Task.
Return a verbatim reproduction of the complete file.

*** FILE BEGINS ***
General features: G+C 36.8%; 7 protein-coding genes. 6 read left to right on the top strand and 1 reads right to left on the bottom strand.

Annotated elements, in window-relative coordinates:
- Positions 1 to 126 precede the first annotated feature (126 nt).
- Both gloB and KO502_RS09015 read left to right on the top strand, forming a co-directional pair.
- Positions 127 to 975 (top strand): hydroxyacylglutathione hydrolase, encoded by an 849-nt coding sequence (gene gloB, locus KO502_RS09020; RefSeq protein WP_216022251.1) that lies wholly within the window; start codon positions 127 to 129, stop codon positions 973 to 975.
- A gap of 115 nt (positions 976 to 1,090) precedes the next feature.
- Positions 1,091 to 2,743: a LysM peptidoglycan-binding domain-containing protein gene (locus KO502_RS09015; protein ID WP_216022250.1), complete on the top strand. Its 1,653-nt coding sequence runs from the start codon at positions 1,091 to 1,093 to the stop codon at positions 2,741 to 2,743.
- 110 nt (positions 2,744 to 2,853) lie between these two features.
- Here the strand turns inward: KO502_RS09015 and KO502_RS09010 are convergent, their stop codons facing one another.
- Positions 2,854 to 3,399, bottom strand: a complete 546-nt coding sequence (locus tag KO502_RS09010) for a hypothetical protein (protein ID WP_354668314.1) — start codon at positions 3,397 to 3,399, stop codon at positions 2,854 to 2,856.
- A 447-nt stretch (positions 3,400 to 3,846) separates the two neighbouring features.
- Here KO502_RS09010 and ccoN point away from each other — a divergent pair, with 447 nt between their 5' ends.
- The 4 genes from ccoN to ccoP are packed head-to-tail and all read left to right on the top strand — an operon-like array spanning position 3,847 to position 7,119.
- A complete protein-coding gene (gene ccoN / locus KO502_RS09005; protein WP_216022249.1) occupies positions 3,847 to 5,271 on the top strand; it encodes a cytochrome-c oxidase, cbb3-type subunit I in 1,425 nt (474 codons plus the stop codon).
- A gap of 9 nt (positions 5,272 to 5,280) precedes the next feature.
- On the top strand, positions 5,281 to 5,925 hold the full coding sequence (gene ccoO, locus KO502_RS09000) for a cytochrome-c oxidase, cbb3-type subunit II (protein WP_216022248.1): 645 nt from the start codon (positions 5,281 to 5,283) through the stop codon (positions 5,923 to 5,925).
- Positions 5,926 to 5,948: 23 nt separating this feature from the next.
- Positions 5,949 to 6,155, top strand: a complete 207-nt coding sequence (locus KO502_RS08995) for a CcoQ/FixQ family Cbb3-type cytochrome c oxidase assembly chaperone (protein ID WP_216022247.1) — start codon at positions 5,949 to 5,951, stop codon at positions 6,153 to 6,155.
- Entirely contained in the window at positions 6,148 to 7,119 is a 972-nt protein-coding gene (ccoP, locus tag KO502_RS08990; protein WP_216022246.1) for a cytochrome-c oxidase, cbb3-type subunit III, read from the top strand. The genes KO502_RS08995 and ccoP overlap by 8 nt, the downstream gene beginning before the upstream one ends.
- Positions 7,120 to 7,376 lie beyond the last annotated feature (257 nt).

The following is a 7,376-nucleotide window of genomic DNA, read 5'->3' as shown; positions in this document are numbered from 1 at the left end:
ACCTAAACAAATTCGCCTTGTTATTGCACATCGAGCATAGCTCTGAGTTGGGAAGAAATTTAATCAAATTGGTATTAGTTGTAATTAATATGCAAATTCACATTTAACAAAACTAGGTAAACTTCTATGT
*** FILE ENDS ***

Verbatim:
General features: G+C 36.8%; 7 protein-coding genes. 6 read left to right on the top strand and 1 reads right to left on the bottom strand.

Annotated elements, in window-relative coordinates:
- Positions 1 to 126 precede the first annotated feature (126 nt).
- Both gloB and KO502_RS09015 read left to right on the top strand, forming a co-directional pair.
- Positions 127 to 975 (top strand): hydroxyacylglutathione hydrolase, encoded by an 849-nt coding sequence (gene gloB, locus KO502_RS09020; RefSeq protein WP_216022251.1) that lies wholly within the window; start codon positions 127 to 129, stop codon positions 973 to 975.
- A gap of 115 nt (positions 976 to 1,090) precedes the next feature.
- Positions 1,091 to 2,743: a LysM peptidoglycan-binding domain-containing protein gene (locus KO502_RS09015; protein ID WP_216022250.1), complete on the top strand. Its 1,653-nt coding sequence runs from the start codon at positions 1,091 to 1,093 to the stop codon at positions 2,741 to 2,743.
- 110 nt (positions 2,744 to 2,853) lie between these two features.
- Here the strand turns inward: KO502_RS09015 and KO502_RS09010 are convergent, their stop codons facing one another.
- Positions 2,854 to 3,399, bottom strand: a complete 546-nt coding sequence (locus tag KO502_RS09010) for a hypothetical protein (protein ID WP_354668314.1) — start codon at positions 3,397 to 3,399, stop codon at positions 2,854 to 2,856.
- A 447-nt stretch (positions 3,400 to 3,846) separates the two neighbouring features.
- Here KO502_RS09010 and ccoN point away from each other — a divergent pair, with 447 nt between their 5' ends.
- The 4 genes from ccoN to ccoP are packed head-to-tail and all read left to right on the top strand — an operon-like array spanning position 3,847 to position 7,119.
- A complete protein-coding gene (gene ccoN / locus KO502_RS09005; protein WP_216022249.1) occupies positions 3,847 to 5,271 on the top strand; it encodes a cytochrome-c oxidase, cbb3-type subunit I in 1,425 nt (474 codons plus the stop codon).
- A gap of 9 nt (positions 5,272 to 5,280) precedes the next feature.
- On the top strand, positions 5,281 to 5,925 hold the full coding sequence (gene ccoO, locus KO502_RS09000) for a cytochrome-c oxidase, cbb3-type subunit II (protein WP_216022248.1): 645 nt from the start codon (positions 5,281 to 5,283) through the stop codon (positions 5,923 to 5,925).
- Positions 5,926 to 5,948: 23 nt separating this feature from the next.
- Positions 5,949 to 6,155, top strand: a complete 207-nt coding sequence (locus KO502_RS08995) for a CcoQ/FixQ family Cbb3-type cytochrome c oxidase assembly chaperone (protein ID WP_216022247.1) — start codon at positions 5,949 to 5,951, stop codon at positions 6,153 to 6,155.
- Entirely contained in the window at positions 6,148 to 7,119 is a 972-nt protein-coding gene (ccoP, locus tag KO502_RS08990; protein WP_216022246.1) for a cytochrome-c oxidase, cbb3-type subunit III, read from the top strand. The genes KO502_RS08995 and ccoP overlap by 8 nt, the downstream gene beginning before the upstream one ends.
- Positions 7,120 to 7,376 lie beyond the last annotated feature (257 nt).

The following is a 7,376-nucleotide window of genomic DNA, read 5'->3' as shown; positions in this document are numbered from 1 at the left end:
ACCTAAACAAATTCGCCTTGTTATTGCACATCGAGCATAGCTCTGAGTTGGGAAGAAATTTAATCAAATTGGTATTAGTTGTAATTAATATGCAAATTCACATTTAACAAAACTAGGTAAACTTCTATGT